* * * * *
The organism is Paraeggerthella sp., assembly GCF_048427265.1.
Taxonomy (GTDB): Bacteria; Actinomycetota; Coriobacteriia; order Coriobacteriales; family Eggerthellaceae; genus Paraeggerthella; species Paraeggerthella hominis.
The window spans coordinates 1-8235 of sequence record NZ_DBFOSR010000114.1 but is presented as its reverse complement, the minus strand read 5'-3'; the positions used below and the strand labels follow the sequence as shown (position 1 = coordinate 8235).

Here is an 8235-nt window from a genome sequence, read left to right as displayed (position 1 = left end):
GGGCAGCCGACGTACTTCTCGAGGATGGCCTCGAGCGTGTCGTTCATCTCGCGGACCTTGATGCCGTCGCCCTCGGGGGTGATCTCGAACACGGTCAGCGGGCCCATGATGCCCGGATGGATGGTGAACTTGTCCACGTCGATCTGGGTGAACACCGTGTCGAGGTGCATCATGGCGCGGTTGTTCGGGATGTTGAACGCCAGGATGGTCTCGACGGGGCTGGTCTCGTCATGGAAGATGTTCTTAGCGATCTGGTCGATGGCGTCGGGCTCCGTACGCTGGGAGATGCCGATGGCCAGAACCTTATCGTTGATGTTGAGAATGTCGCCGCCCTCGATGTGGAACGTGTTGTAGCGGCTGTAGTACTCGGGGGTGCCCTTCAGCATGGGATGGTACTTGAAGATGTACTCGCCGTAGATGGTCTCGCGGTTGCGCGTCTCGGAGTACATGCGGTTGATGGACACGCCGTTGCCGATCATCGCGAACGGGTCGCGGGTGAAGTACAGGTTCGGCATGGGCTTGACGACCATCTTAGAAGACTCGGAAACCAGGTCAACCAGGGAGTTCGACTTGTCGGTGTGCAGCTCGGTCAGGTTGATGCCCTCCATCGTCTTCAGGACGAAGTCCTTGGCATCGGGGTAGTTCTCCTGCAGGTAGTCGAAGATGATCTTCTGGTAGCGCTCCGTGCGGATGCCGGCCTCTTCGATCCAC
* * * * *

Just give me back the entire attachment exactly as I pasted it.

The organism is Paraeggerthella sp., assembly GCF_048427265.1.
Taxonomy (GTDB): Bacteria; Actinomycetota; Coriobacteriia; order Coriobacteriales; family Eggerthellaceae; genus Paraeggerthella; species Paraeggerthella hominis.
The window spans coordinates 1-8235 of sequence record NZ_DBFOSR010000114.1 but is presented as its reverse complement, the minus strand read 5'-3'; the positions used below and the strand labels follow the sequence as shown (position 1 = coordinate 8235).

Here is an 8235-nt window from a genome sequence, read left to right as displayed (position 1 = left end):
GGGCAGCCGACGTACTTCTCGAGGATGGCCTCGAGCGTGTCGTTCATCTCGCGGACCTTGATGCCGTCGCCCTCGGGGGTGATCTCGAACACGGTCAGCGGGCCCATGATGCCCGGATGGATGGTGAACTTGTCCACGTCGATCTGGGTGAACACCGTGTCGAGGTGCATCATGGCGCGGTTGTTCGGGATGTTGAACGCCAGGATGGTCTCGACGGGGCTGGTCTCGTCATGGAAGATGTTCTTAGCGATCTGGTCGATGGCGTCGGGCTCCGTACGCTGGGAGATGCCGATGGCCAGAACCTTATCGTTGATGTTGAGAATGTCGCCGCCCTCGATGTGGAACGTGTTGTAGCGGCTGTAGTACTCGGGGGTGCCCTTCAGCATGGGATGGTACTTGAAGATGTACTCGCCGTAGATGGTCTCGCGGTTGCGCGTCTCGGAGTACATGCGGTTGATGGACACGCCGTTGCCGATCATCGCGAACGGGTCGCGGGTGAAGTACAGGTTCGGCATGGGCTTGACGACCATCTTAGAAGACTCGGAAACCAGGTCAACCAGGGAGTTCGACTTGTCGGTGTGCAGCTCGGTCAGGTTGATGCCCTCCATCGTCTTCAGGACGAAGTCCTTGGCATCGGGGTAGTTCTCCTGCAGGTAGTCGAAGATGATCTTCTGGTAGCGCTCCGTGCGGATGCCGGCCTCTTCGATCCAC